Penny Rother

Penny Rother: Triathlon Coach

Award-winning triathlon coach, Penny, is inspiring women to achieve their fitness goals.

Triathlon coach Penny Rother is a passionate advocate of coaching and a champion of women’s sport and fitness. Her own story serves as a glowing example to working mothers everywhere that there is an exciting life to be lived beyond the full-time roles of managing your career and ensuring the smooth running of your family unit.

She has balanced her career as a doctor – she has worked as a GP at the same Bonnyrigg practice, five miles south of Edinburgh, for 31 years – with bringing up two children, while still making time to compete in cross-country for Scotland and triathlon for Great Britain.

‘When I started triathlon, I had two young children, a career, a husband, a home to run and a life to live, and my coach gave me a training programme that helped me improve while ensuring I didn’t neglect my other roles,’ she says.

Penny says coaching her crop of predominantly middle-aged female triathletes, who are members of Edinburgh Road Club, gives her a wonderful sense of fulfilment and a great deal of pleasure. And she must be doing something right as, this month, she was crowned , which recognised her achievements in ‘widening access for working mums through her coaching’.

Penny is coaching’s most ardent supporter, enthusing: ‘I absolutely love being coached.’ When she competed in her first World Triathlon Championships in 2001, she was self-coached and finished fourth. She remembers thinking to herself: ‘I wonder what I could have done with a bit of coaching.’ She adds: ‘I was coached by professional coach Fiona Lothian – who is now Head of Performance at Triathlon Scotland – for eight years, and I loved it. She was fantastic at balancing work and family life with training. It’s a great example of what you can do with a bit of smart thinking around coaching. ‘I am now coached by Linda McLean, who is a Level 3 coach in Scotland, and I still get so much out of it. But I wanted to give something back. ‘I wanted to help busy mums like me to make exercise part of their life and help them fit it around their children.’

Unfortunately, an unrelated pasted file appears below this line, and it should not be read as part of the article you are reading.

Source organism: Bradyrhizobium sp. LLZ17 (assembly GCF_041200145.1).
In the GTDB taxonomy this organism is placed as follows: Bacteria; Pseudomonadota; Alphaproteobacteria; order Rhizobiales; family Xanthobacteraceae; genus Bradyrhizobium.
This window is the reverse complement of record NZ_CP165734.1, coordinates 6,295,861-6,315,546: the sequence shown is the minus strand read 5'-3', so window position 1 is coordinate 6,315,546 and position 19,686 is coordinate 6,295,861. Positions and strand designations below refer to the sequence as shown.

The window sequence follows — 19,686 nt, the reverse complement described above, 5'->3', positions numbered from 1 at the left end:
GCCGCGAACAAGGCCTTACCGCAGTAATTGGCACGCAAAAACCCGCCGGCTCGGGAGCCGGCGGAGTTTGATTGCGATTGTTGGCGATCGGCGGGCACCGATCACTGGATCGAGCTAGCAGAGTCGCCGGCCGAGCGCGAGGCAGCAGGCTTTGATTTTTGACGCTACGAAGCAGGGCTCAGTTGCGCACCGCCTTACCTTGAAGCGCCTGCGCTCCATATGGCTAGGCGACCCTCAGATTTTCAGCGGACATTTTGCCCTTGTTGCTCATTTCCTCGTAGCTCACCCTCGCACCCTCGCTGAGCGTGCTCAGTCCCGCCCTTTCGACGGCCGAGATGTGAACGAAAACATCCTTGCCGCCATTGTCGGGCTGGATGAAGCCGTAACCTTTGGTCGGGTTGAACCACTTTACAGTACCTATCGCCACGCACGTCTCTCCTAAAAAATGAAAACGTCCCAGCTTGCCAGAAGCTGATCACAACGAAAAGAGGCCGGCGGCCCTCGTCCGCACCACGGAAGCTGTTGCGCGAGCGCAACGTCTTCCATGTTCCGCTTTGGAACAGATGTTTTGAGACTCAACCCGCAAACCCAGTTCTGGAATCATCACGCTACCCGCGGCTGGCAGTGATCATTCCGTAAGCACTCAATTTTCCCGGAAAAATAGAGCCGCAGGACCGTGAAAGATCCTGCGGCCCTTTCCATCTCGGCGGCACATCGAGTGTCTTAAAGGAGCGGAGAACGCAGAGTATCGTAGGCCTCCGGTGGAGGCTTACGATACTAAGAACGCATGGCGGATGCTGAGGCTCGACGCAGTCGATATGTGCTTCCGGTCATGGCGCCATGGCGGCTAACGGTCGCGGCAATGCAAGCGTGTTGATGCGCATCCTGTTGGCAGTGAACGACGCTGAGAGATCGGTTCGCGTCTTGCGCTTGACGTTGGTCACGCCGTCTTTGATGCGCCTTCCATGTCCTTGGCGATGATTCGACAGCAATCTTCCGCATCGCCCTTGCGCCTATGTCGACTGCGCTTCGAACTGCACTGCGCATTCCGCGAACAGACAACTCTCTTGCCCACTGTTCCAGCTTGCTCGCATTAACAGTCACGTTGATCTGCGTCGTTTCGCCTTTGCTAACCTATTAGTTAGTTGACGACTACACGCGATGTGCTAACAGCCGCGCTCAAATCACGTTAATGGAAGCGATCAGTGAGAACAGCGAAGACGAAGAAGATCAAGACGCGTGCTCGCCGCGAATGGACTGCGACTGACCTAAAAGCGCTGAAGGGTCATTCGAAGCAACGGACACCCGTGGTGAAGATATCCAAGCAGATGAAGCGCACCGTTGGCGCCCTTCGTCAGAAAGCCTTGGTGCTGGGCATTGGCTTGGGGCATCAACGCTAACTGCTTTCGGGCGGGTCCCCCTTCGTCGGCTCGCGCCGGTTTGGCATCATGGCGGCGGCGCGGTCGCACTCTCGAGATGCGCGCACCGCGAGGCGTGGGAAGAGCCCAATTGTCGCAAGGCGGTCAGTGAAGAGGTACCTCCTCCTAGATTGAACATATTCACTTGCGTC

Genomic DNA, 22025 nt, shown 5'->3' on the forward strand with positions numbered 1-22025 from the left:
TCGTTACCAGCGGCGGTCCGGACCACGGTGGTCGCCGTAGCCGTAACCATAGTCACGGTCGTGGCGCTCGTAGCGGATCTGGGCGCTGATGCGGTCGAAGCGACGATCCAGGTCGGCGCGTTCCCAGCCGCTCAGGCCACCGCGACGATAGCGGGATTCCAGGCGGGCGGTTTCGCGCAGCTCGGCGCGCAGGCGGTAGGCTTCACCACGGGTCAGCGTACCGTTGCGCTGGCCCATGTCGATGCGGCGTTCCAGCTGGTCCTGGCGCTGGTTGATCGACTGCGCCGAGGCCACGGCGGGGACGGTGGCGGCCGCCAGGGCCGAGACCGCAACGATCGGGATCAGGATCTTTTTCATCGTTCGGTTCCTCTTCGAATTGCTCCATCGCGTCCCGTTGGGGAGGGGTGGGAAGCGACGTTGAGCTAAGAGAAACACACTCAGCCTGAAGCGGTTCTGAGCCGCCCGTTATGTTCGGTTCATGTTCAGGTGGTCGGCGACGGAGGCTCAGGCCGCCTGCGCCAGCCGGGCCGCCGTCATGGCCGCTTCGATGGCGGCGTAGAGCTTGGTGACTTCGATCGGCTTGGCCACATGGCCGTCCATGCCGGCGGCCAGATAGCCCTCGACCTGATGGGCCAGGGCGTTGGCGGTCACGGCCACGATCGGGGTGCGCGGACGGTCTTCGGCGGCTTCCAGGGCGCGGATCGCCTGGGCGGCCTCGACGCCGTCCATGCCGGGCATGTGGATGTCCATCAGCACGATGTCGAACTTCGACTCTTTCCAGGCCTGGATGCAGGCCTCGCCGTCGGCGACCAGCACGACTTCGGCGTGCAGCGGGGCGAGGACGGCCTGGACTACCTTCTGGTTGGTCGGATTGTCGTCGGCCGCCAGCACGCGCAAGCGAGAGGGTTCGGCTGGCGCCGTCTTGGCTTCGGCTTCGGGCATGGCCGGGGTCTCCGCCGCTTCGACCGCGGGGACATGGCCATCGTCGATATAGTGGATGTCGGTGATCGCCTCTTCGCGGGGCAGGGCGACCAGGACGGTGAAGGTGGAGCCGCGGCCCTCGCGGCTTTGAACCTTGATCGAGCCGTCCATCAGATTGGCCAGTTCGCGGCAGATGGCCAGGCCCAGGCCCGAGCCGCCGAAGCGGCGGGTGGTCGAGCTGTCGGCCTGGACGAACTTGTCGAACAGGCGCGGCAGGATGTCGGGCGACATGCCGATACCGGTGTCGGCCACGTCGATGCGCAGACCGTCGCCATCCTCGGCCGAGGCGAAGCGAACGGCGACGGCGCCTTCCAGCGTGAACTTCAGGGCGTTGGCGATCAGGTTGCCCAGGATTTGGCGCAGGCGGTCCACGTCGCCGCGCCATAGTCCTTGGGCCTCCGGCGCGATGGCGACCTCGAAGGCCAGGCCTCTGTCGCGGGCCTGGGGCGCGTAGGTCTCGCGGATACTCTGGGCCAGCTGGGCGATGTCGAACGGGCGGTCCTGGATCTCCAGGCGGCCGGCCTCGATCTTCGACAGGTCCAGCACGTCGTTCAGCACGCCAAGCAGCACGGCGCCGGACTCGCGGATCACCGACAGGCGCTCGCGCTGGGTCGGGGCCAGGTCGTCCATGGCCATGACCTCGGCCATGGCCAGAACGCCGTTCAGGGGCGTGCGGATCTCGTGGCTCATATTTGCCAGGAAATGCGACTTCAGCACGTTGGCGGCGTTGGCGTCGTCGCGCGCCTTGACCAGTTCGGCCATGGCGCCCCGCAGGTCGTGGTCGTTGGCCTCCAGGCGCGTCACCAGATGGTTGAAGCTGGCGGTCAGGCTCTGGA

Her first steps into coaching came six years ago when she went along to the Great Scottish Swim at Strathclyde Country Park with three friends. Between them, they had 11 children, and afterwards, Penny asked them if they had ever thought about doing triathlon. ‘They were just swimmers and said they had never cycled on the road and would be too scared. So I promised to teach them.’ Weeks later, she had successfully recruited several more members to the Edinburgh Road Club, which is the biggest cycling club in Scotland, with around a quarter of the 600-plus members triathletes. The group has increased rapidly in numbers over the years, and there is no stipulation that you must train in all three triathlon disciplines. Some women have gone on to compete at the World Age Group Championships, and others have taken part in seven-hour half Ironman competitions, but if you want to just swim, or join in the running or cycling sessions, then there is no pressure put on you to ‘up the ante’.

A Level 3 triathlon coach, she coaches a weekly swim session at the club and arranges the rota for the other sessions, while taking a weekly bike session for the triathletes all year round (and a second one in the lighter evenings from April to September). ‘A lot of people think that if they are not good athletes themselves, they can’t coach, which is absolute rubbish,’ she says. ‘Taking a Level 1 or 2 course is not that onerous. Certainly, Level 1 is an achievable standard for most people. There is not a lot of academic input.’

Find out more about Penny on the Connected Coaches website.